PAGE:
1. Skip to content
  2. Skip to main menu
  3. Skip to more DW sites

Black swan at Bavarian palace seeks partner

August 10, 2017

The Rosenau Palace in southern Germany has published a lonely hearts ad on behalf of its resident black swan. Ground keepers believe the bird's former companion was eaten by a fox.

A pair of black swans
Image: picture-alliance/dpa/R. Weihrauch

The department that oversees state-owned palaces, gardens and lakes in the southern state of Bavaria sent out its rather unusual appeal to the public on Thursday.

"The sex of the animal isn't important," a message on the department's website read. "Ideally it should be more than three years old, but this isn't an absolute must."

The department has been on the lookout for a match since May, when one of the two black swans that lived in the palace grounds disappeared. Palace gardeners later found bones and feathers in one of the park's bushes.

"He was probably eaten by a fox," the department concluded.

Rosenau Palace
Rosenau Palace was the birthplace of Prince Albert, the husband and consort of Britain's Queen VictoriaImage: picture-alliance/dpa/N.Armer

Rosenau garden department head Steffen Schubert has been sending out enquiries every day to try and locate a candidate - without success. Finding a replacement isn't just about sparing the surviving swan from loneliness, he says.

"Swans have a special significance in the history of Rosenau Palace and park," he said.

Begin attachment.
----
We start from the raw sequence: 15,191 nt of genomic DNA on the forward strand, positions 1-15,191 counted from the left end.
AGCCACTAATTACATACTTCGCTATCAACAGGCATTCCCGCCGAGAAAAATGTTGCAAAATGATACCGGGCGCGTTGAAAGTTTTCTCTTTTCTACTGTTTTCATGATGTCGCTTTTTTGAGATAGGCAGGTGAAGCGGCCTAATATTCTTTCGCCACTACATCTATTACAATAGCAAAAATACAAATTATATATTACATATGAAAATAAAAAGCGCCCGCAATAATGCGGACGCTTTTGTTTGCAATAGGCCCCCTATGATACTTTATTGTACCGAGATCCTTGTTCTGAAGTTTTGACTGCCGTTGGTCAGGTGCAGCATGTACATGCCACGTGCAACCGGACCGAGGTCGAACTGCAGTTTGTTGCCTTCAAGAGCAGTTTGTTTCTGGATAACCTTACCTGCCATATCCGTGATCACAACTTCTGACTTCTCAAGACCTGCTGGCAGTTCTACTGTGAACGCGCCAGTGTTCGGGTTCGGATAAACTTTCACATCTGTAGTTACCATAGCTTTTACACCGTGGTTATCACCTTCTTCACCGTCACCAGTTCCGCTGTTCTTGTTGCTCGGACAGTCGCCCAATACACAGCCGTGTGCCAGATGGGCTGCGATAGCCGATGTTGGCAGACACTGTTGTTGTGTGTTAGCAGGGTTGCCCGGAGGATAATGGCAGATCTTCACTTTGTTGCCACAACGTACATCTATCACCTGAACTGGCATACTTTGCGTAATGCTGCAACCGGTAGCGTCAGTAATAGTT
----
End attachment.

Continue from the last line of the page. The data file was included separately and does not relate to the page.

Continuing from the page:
Queen Victoria's spiritual home

Black swans were reportedly first introduced to the palace grounds by Britain's Queen Victoria as a symbol of mourning following the premature death of her husband Prince Albert, who was born at Rosenau Palace in 1819.

#DailyDrone: Palaces in Germany

The royals visited the palace together in 1845, five years after they were married. In her memoirs, the queen wrote: "If I were not who I am, this would be my real home."

The palace, near the town of Coburg in northern Bavaria, is home to Swan Lake and Prince's Pond.

In its statement, the department said the new swan would have a good life, with a 2-hectare lake and a newly built "swan house" at its disposal. In the chillier months, the birds also have winter quarters with water access and are fed every day. The department said it would go itself to pick up the bird if a member of the public was willing to donate a swan to the grounds.

"We hope our swan does not have to be alone for too long," a spokeswoman for the palace management told German news agency DPA.

Rosenau Palace was used for various purposes during the 20th century, including as a retirement home, before it was transferred to the state of Bavaria in 1972. Since 1990, the house and its landscape gardens have been open to the public.